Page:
Basically, you're saying that the appointments attribute for the view is an Appointments collection, starting with no data. Passing a second parameter allows you to set one or more options in a JavaScript object, which is then available as “options”. Because the view passes itself (!) as the “view” option when creating the collection, you then can access the view from within the collection as options.view.

The upshot is that your view, thus, has access to your collection (as this.appointments), and your collection has access to our view (as options.view). This sort of simple, two-way communication is typical for Backbone.js, which tries to make things as simple and short as possible.

The code doesn't include a controller. That's because controllers are necessary only if you want to provide a number of different URLs—well, fragments at the end of a URL—that invoke different methods. For now, you can do without it, but a larger application certainly will require it.


As always in the MVC paradigm, the view is where things are displayed to (and interact with) the end user. In the Rails world, a view is almost always rendered by the controller; your application doesn't need to create it explicitly. In the Backbone.js world, a view is just another object that can be created, often by a model, and which has many controller-like functions. You create it, as you might expect, with:

AppView = Backbone.View.extend({

So, you can think of Backbone.js views as fragments of HTML that are added to the current page, plus some of the functionality that you might associate with a controller. Each view is associated with a DOM element. By default, it's a regular “div” element, but you either can set it in one place (using the “el” attribute), or you can set it using a combination of the “tagName”, “className” and “id” attributes as well.

As with models and collections, you can use the “initialize” constructor to set up one or more objects. In the case of this example application, you'll initialize your Appointments collection without any element members, as you saw above when I discussed that collection.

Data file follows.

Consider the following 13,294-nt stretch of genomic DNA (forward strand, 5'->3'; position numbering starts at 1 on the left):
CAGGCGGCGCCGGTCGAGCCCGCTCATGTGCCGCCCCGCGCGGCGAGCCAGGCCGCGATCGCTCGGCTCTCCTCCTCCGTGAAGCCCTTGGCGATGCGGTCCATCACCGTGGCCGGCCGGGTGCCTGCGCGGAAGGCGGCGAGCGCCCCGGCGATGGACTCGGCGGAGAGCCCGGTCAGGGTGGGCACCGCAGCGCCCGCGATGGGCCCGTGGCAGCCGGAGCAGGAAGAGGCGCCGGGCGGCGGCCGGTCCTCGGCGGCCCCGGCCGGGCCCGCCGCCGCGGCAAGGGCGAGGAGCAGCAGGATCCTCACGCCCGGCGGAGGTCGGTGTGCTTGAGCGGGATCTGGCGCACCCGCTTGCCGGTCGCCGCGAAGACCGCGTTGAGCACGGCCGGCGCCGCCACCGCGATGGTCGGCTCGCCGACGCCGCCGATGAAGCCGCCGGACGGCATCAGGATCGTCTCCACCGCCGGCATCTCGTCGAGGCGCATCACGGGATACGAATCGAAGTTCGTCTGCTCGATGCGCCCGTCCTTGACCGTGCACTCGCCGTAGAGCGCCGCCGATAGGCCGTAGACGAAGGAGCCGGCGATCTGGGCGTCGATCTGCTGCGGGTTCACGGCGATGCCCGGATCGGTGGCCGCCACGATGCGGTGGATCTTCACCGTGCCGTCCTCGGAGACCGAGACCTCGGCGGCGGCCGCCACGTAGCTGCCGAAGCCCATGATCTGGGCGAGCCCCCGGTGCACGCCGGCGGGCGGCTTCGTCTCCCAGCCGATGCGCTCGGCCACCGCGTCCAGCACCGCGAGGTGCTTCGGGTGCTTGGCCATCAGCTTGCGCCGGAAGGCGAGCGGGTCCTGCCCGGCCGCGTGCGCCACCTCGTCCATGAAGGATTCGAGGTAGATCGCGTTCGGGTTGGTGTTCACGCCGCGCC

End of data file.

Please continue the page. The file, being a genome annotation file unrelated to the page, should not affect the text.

You also will define an event handler, such that clicking on the “add-appointment” button will do so:

events: {
  "click #add-appointment": "add_appointment"

When you click on the button, the following code is executed:

add_appointment: function() {
var person = $("#new-appointment td input[name=person]").val();
var meeting_at = $("#new-appointment td 
var note = $("#new-appointment td input[name=note]").val();

this.appointments.add({person: person, meeting_at: meeting_at, 
 ↪note: note});

In other words, when you click on the “add-appointment” button, the “click” event handler executes the add_appointment function. This function grabs the values from the little form and uses those values to instantiate a new appointment, adding it to the collection of appointments.

But, you also have event handlers running on the collection! The first handler updates the appointment counter, and the second adds a new row to the table of appointments. It adds the row by cheating a little bit. Although it would have been more elegant to have a second view with an element of “tr” that would add a new row, I decided to mimic some of the on-line tutorials I've seen, adding a new row in a slightly simpler way—namely, an ugly text string.

If I weren't interested in creating an entirely new view, I could have used the “template” function that Backbone.js inherits from underscore.js, giving me ERb-like templates that can be filled in more nicely. Something else that I could have done is break this application into smaller pieces. Although it's nice to have everything in a single file when working on something small, a larger Backbone.js application could well be put into multiple files, with each file defining a different object. Developers experienced with any modern server-side MVC framework, such as Rails or Django, will understand the advantages of putting things into separate files.


Backbone.js is one of the smallest and easiest-to-understand MVC frameworks for JavaScript applications. It has become quite popular, as evidenced by the number of blog posts about it in the past few months. The support that its authors, Jeremy Ashkenas and others at DocumentCloud, have offered to many Backbone.js users has been quite impressive to see as well.

Although this column obviously didn't go into great depth about Backbone.js, one shortcoming in this application should have been obvious. What happens when the user wants to store data? Right now, the appointment calendar is not only simple-minded in its interface and execution (for example, there's no way to look at just today's appointments, let alone remove or edit existing ones), but it also fails to provide persistent storage.

Next month, I'll discuss how you can connect a Backbone.js application to a persistent back-end database or server-side MVC application (thus providing an MVC-squared solution), giving users and developers the best of both worlds—flexible development with dynamic JavaScript, but with a robust back end that can persist data easily.

Reuven M. Lerner is a longtime Web developer, architect and trainer. He is a PhD candidate in learning sciences at Northwestern University, researching the design and analysis of collaborative on-line communities. Reuven lives with his wife and three children in Modi'in, Israel.